LAS VEGAS – Television programming and advertising are being distributed through the internet with the advent of streaming video to connected devices. But the United States still has a significant broadcasting infrastructure of about 1,400 commercial TV stations. Their adoption of new technologies has been notoriously slow because spectrum is treated as a limited resource that must be regulated for the good of the public.
“There’s been a lot of change in how people buy media and think about buying media, but one of the big challenges is that the systems that we utilize to transact that media are still separate,” Michele Stone, vice president of advanced advertising product and planning at Paramount, said in this interview with Beet.TV contributor Tameka Kee at the NAB Show.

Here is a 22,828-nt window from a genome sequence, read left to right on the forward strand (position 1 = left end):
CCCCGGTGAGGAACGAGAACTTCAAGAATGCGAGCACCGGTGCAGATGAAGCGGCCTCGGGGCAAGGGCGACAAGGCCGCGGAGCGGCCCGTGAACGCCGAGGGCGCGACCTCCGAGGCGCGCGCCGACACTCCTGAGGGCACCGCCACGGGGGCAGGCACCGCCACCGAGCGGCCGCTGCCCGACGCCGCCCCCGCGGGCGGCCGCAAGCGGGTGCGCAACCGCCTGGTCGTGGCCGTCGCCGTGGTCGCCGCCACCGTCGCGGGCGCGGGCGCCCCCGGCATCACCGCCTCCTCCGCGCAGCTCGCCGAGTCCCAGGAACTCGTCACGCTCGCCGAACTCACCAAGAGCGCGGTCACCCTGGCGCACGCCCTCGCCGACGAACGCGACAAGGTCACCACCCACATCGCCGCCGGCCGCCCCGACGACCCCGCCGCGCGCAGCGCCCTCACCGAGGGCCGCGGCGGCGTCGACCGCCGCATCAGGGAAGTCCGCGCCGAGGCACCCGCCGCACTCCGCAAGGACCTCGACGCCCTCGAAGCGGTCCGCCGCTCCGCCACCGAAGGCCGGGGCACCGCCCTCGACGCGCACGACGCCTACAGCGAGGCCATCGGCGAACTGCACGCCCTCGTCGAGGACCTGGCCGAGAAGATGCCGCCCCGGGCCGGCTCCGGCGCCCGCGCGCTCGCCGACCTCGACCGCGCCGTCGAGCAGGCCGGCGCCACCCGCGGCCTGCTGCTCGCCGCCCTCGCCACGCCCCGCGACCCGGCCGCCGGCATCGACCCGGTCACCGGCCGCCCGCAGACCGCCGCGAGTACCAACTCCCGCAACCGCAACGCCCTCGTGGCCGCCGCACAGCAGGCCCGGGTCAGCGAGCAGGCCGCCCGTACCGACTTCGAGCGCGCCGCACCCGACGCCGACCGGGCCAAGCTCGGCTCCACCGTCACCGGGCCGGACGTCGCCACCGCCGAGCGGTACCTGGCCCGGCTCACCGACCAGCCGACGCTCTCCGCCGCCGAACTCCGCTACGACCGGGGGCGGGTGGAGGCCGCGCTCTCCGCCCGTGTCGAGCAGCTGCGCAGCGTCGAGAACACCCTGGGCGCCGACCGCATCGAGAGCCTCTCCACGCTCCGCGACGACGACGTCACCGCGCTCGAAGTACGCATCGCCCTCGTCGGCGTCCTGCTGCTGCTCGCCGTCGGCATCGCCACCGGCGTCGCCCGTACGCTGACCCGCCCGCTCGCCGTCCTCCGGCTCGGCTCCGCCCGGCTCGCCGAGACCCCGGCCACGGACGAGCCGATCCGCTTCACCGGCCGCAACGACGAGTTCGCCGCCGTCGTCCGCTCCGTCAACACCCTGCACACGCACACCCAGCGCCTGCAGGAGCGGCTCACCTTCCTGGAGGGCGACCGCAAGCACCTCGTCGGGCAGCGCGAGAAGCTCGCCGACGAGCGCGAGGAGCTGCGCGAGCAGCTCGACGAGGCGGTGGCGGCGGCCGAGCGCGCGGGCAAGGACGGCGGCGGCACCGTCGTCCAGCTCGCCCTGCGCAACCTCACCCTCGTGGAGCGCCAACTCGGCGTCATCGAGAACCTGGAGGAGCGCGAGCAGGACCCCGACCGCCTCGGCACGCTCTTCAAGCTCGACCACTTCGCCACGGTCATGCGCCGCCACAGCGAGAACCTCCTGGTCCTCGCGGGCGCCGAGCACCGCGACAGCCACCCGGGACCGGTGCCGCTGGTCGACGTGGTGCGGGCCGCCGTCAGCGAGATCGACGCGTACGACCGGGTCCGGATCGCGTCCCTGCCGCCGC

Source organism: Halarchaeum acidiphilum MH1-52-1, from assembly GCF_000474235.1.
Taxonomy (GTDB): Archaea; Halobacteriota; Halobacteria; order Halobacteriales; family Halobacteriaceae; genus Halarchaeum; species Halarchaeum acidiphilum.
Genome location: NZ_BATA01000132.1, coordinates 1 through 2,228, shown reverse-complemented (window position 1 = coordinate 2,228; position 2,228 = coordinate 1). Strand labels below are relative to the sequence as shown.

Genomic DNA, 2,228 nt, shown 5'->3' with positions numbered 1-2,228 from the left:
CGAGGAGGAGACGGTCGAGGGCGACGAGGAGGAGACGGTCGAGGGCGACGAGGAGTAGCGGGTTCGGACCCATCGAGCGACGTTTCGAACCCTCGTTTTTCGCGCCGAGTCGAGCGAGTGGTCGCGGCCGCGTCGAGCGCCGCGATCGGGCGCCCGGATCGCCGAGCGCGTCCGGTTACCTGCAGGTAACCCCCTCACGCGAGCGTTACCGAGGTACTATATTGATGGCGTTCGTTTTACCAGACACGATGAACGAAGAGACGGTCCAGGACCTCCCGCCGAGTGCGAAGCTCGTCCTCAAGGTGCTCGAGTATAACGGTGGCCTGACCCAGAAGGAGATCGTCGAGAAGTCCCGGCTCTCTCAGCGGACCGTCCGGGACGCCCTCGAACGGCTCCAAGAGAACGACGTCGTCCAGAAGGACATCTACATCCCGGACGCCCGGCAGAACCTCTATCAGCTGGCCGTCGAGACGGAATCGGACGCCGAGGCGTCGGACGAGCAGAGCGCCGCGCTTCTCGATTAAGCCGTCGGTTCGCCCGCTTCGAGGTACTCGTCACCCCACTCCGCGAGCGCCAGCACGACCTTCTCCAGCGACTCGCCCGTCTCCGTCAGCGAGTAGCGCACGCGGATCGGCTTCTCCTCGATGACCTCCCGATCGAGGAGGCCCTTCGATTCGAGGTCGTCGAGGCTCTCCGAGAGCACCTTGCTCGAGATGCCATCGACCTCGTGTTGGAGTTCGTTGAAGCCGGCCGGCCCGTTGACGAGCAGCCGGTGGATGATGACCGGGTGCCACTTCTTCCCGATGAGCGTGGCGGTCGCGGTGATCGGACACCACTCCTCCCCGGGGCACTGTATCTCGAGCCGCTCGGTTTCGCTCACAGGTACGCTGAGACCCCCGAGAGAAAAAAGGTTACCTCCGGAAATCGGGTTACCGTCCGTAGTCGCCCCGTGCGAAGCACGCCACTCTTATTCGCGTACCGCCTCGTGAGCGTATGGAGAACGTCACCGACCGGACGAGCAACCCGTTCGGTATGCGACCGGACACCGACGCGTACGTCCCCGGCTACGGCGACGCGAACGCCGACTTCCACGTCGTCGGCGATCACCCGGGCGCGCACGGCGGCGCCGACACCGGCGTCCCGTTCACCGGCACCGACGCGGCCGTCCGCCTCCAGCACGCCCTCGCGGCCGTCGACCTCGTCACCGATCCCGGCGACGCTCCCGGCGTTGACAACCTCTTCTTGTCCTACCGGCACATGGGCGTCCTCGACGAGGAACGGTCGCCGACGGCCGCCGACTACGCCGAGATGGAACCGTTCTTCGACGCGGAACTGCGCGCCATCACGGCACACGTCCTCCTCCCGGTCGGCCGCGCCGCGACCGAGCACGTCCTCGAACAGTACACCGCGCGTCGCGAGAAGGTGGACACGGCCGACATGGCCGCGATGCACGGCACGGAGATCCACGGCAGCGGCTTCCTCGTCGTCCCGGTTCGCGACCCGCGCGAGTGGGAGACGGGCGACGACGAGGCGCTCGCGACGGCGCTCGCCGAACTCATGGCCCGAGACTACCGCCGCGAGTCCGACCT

“There is no such thing as home watching TV versus CTV — everything is on a screen — but the way that you serve those ads is very different,” Stone said. “Having systems that allow you to buy and transact in that way is also increasingly important as viewership trends have shifted.”
The television marketplace is taking gradual steps to converge broadcast and internet-enabled media channels.
“Those convergent systems are now just emerging in the marketplace,” Stone said. “Everybody is still trying to figure out what is the right way to approach that convergent activation, planning, trafficking, invoicing process.”
In the realm of advanced advertising that offers more audience segmentation, media companies have worked through a variety of technical hurdles.
“For our advanced advertising deals that we run as convergent deals across all broadcast, cable, digital, addressable, we had to kind of connect our systems and our processes to a lot of different systems to make it all work,” Stone said. “There’s a lot of great movement in the space, but it’s going take some time to get there.”